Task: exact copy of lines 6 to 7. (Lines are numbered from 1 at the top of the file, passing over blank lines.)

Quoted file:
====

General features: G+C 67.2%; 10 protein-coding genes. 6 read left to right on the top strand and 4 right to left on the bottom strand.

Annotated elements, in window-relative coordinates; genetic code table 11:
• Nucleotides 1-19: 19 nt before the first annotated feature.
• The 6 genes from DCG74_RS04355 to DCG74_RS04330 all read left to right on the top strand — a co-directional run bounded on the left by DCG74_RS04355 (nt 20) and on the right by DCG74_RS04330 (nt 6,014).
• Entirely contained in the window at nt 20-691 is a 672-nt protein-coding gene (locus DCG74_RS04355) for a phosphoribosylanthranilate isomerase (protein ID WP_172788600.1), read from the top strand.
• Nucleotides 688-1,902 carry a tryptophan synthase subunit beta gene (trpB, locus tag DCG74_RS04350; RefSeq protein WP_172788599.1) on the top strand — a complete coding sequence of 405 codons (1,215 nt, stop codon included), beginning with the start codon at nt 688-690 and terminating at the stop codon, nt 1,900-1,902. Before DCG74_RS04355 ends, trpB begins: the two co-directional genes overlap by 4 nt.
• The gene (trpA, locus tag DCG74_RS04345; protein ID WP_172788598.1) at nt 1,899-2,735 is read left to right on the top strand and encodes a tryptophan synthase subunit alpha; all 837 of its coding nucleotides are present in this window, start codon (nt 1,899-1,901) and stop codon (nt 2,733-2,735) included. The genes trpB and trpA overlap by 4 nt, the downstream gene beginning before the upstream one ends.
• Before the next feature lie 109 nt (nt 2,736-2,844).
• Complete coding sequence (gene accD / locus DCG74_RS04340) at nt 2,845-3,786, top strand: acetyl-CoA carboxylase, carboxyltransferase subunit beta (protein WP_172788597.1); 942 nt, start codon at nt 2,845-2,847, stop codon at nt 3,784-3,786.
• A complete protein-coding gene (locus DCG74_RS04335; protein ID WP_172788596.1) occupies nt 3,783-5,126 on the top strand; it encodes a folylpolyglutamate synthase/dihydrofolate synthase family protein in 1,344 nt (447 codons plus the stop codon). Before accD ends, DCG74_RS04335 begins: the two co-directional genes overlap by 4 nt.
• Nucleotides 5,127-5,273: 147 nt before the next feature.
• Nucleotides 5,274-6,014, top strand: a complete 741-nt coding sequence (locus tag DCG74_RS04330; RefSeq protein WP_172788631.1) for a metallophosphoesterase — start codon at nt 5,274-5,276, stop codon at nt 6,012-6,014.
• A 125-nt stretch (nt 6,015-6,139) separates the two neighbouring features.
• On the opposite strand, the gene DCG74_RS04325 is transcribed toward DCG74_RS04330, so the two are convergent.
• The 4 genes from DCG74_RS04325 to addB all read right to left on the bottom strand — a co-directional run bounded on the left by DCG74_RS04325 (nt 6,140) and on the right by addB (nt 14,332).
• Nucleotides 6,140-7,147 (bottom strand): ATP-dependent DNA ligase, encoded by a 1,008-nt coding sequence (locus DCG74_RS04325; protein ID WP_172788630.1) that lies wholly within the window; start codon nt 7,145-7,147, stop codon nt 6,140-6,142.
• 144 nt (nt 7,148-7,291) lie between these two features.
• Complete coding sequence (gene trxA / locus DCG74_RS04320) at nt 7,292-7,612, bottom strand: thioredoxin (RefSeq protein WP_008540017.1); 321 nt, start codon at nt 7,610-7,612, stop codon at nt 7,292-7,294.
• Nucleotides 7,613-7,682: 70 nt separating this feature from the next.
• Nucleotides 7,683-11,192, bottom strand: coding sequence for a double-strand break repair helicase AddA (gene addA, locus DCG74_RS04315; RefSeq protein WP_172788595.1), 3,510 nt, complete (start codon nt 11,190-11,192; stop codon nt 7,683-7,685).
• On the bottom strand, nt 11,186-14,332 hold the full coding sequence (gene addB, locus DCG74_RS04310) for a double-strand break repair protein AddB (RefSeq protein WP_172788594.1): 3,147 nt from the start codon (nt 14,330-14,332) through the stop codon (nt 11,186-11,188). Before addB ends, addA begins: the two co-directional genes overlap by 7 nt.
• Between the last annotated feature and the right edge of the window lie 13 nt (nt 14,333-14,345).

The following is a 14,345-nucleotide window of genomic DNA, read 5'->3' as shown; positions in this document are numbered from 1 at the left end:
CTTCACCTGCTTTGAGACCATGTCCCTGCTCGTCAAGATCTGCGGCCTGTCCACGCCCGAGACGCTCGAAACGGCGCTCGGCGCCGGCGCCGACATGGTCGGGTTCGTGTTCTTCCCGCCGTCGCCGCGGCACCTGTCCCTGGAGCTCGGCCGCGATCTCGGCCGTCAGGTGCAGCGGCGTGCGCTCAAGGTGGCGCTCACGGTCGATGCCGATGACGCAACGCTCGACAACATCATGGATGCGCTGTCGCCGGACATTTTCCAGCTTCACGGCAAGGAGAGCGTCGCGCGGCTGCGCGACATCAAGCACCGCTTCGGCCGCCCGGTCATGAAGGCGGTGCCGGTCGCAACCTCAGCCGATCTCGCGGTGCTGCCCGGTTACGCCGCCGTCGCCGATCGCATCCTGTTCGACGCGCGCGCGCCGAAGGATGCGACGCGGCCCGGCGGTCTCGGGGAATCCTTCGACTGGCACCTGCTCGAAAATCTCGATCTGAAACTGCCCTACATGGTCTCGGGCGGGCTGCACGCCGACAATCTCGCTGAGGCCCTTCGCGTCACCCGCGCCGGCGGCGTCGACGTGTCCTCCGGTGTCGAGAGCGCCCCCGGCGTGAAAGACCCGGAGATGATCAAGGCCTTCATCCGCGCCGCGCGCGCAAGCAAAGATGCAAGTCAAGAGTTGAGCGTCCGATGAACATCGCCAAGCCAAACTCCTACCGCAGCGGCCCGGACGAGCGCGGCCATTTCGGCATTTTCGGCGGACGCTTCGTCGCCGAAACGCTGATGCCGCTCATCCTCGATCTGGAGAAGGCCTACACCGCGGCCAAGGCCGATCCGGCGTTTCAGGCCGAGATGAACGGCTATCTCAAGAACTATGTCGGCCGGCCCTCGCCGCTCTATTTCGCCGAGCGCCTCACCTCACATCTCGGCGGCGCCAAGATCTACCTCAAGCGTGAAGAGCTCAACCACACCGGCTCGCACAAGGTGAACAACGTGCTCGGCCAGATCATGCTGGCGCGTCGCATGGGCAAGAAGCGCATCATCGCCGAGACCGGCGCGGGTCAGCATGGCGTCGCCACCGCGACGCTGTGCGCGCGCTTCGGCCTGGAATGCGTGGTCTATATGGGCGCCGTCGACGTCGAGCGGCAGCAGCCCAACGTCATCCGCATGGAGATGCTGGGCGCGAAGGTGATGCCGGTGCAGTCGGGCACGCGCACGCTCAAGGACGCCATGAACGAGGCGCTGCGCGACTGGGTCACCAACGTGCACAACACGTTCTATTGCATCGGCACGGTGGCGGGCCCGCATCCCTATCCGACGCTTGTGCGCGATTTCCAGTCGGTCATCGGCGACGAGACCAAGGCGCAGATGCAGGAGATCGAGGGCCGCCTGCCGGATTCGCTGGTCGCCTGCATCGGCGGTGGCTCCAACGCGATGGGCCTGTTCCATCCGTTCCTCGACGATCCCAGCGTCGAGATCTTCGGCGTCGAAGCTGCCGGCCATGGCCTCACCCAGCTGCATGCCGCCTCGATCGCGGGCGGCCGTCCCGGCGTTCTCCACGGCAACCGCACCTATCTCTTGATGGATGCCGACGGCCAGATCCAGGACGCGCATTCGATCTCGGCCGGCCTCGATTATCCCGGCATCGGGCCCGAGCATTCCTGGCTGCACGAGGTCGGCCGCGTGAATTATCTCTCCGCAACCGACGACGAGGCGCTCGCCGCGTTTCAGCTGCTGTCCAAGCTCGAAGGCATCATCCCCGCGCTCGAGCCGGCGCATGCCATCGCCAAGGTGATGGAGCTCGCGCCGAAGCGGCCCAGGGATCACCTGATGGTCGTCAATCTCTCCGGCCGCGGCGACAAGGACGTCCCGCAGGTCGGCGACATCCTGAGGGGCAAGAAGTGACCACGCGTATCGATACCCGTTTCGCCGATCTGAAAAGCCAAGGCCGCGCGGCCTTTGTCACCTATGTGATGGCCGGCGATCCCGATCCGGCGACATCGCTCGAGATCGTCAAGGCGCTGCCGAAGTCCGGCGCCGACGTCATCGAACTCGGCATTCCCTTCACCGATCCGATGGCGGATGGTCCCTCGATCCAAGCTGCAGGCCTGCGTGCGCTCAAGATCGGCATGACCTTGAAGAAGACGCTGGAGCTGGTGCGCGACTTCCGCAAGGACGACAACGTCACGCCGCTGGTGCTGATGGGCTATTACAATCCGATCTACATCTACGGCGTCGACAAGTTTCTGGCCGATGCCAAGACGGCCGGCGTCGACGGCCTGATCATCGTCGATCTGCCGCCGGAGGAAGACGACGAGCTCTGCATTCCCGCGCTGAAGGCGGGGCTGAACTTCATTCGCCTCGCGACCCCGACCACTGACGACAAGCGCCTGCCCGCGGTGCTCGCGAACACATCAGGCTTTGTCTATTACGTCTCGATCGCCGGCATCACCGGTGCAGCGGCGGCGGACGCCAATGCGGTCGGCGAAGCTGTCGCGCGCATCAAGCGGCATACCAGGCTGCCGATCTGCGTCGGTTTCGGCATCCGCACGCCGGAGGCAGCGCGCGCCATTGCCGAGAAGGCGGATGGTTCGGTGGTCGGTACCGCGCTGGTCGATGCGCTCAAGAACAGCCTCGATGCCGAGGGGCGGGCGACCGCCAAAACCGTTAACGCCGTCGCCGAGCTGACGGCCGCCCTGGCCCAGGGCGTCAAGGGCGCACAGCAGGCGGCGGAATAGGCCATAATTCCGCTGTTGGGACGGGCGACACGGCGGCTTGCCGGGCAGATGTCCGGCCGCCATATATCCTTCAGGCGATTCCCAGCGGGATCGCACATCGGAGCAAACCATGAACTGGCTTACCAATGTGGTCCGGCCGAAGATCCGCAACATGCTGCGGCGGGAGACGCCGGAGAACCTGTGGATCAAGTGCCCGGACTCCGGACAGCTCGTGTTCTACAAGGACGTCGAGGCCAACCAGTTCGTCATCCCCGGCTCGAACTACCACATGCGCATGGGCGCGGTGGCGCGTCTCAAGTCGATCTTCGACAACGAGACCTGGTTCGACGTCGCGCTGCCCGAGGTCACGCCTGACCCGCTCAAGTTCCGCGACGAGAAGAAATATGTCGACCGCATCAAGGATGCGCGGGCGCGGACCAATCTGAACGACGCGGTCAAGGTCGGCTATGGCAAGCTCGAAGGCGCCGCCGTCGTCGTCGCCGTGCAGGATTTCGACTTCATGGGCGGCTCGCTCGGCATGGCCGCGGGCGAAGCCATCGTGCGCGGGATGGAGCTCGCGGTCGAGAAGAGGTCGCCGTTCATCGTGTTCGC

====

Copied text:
• Nucleotides 688-1,902 carry a tryptophan synthase subunit beta gene (trpB, locus tag DCG74_RS04350; RefSeq protein WP_172788599.1) on the top strand — a complete coding sequence of 405 codons (1,215 nt, stop codon included), beginning with the start codon at nt 688-690 and terminating at the stop codon, nt 1,900-1,902. Before DCG74_RS04355 ends, trpB begins: the two co-directional genes overlap by 4 nt.
• The gene (trpA, locus tag DCG74_RS04345; protein ID WP_172788598.1) at nt 1,899-2,735 is read left to right on the top strand and encodes a tryptophan synthase subunit alpha; all 837 of its coding nucleotides are present in this window, start codon (nt 1,899-1,901) and stop codon (nt 2,733-2,735) included. The genes trpB and trpA overlap by 4 nt, the downstream gene beginning before the upstream one ends.